Charlie Louvin, one of the country era-straddling Louvin Brothers, has died.
Although playing solid country, the guitar-and-banjo harmony-driven duo had an influence which leaked well beyond their genre, touching everyone from Elvis Costello to Uncle Tupelo.
He was born Charlie Elzer Loudermilk in 1927, a farm-boy with connections to the country music scene (his cousin John was a hit songwriter). He formed a duo with his brother, Ira, choosing the name Louvin in the belief that it was easier to say and spell than Loudermilk.
A number of singles for various labels were scattered around in the late 1940s never quite formed into a career; it wasn't until Charlie's return from service in Korea that the duo got the formula right. A contract with Capitol started a run of hits.
The rock and roll they were to influence at first was their undoing; a decline in popularity hit Ira particularly hard; he hit bottle hard; and his drinking hit the partnership. Charlie continued as a solo artist, but as he told NPR in 1996, he never quite got used to not working with his brother:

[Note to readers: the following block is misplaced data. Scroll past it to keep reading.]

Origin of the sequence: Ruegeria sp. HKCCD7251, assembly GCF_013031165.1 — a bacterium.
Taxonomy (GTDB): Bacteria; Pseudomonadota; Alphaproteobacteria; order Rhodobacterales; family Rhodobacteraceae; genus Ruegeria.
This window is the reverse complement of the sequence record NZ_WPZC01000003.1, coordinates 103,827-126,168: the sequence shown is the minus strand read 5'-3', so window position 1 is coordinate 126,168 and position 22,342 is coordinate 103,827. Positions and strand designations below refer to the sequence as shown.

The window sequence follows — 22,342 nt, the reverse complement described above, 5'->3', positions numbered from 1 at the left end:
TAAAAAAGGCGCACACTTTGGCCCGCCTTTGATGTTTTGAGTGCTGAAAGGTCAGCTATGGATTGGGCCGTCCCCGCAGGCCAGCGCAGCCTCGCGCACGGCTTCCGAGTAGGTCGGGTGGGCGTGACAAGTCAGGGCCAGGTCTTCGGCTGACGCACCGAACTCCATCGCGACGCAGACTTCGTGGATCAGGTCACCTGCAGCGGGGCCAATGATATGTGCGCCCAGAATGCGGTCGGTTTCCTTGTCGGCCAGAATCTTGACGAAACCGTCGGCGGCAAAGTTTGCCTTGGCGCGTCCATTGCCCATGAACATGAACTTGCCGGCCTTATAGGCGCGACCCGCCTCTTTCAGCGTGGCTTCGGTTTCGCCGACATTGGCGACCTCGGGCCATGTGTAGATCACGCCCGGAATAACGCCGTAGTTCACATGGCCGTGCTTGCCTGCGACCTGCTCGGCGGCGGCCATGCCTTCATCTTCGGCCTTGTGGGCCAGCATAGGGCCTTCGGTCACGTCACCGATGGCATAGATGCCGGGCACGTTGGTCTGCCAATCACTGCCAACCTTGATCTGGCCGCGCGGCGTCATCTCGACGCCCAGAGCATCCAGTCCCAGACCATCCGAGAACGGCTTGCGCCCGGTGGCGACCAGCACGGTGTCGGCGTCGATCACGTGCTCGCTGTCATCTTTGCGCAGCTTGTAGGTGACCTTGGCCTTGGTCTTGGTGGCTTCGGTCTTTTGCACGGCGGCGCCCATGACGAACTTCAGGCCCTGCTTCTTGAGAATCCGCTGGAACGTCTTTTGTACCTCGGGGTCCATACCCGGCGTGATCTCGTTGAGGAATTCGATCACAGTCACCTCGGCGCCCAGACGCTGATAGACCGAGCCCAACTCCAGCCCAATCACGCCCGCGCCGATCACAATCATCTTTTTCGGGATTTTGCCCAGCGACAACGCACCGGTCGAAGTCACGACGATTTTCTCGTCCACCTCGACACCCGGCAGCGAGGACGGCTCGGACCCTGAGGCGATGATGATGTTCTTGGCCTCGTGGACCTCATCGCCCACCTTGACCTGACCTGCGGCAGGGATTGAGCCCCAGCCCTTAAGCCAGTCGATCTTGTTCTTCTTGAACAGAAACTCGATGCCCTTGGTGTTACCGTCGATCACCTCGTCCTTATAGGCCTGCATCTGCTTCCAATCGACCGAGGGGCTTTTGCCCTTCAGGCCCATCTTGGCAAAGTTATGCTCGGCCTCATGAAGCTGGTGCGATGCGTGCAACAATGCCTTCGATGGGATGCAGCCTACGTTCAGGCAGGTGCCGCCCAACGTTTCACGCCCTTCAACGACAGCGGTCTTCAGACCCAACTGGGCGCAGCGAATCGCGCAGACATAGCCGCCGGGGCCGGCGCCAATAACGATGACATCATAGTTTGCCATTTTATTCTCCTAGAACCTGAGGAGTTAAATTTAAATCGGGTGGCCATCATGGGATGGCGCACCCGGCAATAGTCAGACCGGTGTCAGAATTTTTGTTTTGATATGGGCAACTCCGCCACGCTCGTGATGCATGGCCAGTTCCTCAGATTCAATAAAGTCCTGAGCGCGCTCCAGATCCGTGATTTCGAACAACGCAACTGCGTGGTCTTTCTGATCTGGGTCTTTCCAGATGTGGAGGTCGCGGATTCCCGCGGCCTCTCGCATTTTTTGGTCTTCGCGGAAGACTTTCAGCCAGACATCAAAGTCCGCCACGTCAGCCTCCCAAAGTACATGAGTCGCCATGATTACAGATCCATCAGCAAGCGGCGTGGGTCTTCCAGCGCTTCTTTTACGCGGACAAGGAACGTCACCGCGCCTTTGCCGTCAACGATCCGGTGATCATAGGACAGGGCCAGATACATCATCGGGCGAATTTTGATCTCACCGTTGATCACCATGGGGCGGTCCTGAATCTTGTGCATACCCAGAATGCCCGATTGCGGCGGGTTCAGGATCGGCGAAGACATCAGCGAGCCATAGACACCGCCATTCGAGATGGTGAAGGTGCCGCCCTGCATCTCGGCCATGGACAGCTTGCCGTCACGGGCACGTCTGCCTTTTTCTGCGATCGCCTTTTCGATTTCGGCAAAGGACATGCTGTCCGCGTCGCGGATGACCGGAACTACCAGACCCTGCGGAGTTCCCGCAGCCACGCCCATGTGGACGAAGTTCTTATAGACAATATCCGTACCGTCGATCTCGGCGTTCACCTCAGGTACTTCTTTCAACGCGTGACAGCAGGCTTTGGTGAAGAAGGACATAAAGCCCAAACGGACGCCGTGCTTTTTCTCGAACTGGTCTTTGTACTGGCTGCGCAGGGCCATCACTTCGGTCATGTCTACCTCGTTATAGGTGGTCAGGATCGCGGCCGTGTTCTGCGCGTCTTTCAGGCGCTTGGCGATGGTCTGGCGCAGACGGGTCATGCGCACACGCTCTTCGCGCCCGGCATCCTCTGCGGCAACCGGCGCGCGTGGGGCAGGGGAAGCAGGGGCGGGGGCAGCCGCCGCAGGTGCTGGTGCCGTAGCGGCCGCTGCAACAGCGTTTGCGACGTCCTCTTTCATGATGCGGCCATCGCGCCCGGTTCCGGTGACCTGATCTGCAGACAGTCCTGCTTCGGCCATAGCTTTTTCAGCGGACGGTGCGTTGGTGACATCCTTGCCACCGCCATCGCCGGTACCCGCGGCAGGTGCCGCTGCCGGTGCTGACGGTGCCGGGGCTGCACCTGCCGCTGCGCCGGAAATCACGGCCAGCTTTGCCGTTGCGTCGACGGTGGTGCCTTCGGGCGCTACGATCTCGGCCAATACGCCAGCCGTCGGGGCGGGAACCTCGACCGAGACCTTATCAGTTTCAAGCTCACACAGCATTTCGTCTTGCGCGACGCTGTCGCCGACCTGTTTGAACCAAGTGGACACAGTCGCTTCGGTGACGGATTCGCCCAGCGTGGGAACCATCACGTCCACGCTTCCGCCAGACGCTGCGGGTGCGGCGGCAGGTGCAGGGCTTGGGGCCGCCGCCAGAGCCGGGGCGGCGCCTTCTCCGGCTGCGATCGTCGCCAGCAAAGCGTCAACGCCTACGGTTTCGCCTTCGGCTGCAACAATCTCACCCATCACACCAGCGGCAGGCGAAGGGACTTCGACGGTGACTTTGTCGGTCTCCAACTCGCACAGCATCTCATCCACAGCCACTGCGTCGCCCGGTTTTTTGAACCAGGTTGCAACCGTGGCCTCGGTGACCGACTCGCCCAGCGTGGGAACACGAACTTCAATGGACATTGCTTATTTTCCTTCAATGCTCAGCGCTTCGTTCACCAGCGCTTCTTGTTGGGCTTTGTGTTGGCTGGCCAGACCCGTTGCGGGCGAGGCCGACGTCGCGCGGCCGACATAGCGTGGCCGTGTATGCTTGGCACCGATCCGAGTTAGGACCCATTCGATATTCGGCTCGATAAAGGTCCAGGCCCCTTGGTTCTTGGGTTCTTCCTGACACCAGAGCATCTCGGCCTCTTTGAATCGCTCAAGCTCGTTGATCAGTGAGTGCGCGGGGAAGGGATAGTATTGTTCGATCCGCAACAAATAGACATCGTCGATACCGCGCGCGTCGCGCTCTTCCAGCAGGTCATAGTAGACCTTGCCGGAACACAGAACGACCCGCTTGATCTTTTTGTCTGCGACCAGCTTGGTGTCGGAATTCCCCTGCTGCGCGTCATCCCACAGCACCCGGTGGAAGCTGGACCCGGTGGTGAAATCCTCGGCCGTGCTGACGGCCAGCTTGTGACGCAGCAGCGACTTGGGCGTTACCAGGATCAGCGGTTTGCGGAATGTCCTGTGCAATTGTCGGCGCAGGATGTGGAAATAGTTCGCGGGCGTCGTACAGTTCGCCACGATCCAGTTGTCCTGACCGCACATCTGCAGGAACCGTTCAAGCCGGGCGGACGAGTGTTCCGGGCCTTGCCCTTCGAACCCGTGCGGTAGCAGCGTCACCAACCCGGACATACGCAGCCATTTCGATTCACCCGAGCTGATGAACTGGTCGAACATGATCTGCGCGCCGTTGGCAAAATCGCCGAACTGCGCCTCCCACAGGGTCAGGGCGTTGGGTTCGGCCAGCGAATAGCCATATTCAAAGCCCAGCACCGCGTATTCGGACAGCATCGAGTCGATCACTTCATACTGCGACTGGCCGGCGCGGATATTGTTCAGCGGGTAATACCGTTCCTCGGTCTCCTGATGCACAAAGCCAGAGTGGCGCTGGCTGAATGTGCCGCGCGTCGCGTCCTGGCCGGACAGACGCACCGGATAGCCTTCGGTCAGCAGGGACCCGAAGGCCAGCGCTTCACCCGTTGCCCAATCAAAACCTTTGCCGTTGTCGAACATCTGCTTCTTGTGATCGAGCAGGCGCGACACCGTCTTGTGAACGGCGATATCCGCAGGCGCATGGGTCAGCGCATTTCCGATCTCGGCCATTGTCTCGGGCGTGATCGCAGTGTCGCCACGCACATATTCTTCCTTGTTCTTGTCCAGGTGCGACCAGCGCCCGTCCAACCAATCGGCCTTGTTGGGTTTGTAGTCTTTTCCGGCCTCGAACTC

“When it comes time for the harmonies to come in, I will move to my left because my brother and I always used to use one microphone,” he said of performing solo. “Even today, I will move over to the left to give the harmony room, knowing in my mind that there’s no harmony standing on my right.”Charlie Louvin died in Wartrace, Texas. He was 83.